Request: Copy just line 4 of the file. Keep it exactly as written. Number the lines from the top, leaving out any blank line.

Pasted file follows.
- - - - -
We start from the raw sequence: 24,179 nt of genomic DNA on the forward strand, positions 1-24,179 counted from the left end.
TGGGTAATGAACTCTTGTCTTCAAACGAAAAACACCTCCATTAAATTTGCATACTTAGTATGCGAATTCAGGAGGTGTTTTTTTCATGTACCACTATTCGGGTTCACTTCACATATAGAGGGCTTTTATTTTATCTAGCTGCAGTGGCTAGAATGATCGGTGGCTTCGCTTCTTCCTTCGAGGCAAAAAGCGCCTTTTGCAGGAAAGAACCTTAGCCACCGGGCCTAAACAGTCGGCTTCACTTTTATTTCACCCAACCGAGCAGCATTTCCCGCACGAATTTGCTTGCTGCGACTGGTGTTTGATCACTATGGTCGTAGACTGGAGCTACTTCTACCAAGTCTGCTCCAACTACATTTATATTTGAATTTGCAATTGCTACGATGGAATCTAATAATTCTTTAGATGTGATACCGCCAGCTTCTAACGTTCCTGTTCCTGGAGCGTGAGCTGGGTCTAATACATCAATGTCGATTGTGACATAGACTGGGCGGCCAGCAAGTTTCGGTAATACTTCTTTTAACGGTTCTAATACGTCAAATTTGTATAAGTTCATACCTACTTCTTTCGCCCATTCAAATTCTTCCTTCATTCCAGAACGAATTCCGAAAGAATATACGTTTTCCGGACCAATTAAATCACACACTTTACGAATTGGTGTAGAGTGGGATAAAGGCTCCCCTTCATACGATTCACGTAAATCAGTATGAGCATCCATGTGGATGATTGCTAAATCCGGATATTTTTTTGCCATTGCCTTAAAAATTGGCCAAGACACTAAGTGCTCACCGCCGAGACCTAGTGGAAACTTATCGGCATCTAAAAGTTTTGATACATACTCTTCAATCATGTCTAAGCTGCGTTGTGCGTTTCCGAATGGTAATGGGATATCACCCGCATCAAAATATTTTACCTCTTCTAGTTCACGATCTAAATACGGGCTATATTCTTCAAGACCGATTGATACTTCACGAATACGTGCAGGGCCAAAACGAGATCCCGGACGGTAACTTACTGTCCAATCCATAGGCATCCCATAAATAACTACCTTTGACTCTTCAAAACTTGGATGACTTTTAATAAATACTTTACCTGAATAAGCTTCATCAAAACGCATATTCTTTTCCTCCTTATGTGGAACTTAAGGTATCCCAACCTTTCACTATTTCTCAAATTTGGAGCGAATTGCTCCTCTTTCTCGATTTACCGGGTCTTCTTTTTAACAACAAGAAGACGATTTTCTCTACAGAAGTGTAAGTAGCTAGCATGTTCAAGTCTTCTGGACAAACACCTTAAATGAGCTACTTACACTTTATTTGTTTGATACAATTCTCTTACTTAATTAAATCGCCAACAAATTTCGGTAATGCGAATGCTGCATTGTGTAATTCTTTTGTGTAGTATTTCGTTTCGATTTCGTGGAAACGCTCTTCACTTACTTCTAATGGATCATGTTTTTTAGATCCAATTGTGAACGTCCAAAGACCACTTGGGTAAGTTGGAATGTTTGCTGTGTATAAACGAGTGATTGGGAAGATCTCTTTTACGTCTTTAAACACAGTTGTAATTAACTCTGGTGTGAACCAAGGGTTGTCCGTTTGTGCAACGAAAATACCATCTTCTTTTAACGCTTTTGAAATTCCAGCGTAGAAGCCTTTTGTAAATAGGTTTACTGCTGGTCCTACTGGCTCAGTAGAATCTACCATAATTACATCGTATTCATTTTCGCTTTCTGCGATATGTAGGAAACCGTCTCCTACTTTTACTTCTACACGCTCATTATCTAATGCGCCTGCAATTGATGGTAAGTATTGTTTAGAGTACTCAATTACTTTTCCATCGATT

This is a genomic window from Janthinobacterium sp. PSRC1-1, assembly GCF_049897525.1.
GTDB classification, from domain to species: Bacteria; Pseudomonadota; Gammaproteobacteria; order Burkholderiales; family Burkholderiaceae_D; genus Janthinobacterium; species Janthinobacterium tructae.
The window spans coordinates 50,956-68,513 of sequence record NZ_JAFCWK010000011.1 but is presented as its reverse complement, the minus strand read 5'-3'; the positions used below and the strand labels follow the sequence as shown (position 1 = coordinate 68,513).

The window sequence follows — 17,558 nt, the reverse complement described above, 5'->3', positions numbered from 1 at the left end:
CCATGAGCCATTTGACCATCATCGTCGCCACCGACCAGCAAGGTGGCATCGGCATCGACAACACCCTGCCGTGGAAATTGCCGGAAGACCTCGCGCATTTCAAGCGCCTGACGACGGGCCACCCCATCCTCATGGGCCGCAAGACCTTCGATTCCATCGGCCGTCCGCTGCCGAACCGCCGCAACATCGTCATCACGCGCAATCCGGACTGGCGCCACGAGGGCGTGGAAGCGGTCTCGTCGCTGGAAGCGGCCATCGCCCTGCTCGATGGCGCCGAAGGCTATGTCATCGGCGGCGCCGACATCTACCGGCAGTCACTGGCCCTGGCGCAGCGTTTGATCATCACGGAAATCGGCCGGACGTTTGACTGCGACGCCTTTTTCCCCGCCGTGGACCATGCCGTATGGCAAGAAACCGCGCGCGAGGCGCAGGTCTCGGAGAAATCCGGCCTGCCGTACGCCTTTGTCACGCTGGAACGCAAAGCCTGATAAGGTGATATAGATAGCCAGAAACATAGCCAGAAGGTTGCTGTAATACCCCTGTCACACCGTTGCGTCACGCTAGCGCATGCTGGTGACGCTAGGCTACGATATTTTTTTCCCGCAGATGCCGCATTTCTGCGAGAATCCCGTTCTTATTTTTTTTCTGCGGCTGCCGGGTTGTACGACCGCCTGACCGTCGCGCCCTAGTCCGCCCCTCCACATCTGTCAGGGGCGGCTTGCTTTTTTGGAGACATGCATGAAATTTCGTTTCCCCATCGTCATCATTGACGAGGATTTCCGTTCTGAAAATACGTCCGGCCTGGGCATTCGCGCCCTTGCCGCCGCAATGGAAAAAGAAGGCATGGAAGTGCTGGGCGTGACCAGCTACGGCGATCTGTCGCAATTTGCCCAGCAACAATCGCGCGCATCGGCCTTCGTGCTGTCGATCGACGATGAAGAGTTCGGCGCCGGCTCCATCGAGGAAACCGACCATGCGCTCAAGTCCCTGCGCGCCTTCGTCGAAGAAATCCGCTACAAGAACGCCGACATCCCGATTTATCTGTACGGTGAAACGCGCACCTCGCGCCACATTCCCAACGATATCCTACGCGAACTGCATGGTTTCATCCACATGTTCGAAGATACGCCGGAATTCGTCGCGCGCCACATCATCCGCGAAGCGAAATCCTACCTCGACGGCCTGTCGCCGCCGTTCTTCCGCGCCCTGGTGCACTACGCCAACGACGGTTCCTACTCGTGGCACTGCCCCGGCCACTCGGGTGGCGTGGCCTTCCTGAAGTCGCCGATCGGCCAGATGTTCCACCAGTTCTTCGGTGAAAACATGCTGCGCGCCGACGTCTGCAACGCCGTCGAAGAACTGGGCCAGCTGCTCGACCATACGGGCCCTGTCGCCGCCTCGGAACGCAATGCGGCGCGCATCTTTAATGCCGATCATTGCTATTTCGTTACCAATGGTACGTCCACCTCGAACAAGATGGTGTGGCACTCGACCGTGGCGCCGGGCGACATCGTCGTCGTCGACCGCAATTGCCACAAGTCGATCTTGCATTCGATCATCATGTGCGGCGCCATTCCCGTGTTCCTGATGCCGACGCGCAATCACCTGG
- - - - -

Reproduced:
GTDB classification, from domain to species: Bacteria; Pseudomonadota; Gammaproteobacteria; order Burkholderiales; family Burkholderiaceae_D; genus Janthinobacterium; species Janthinobacterium tructae.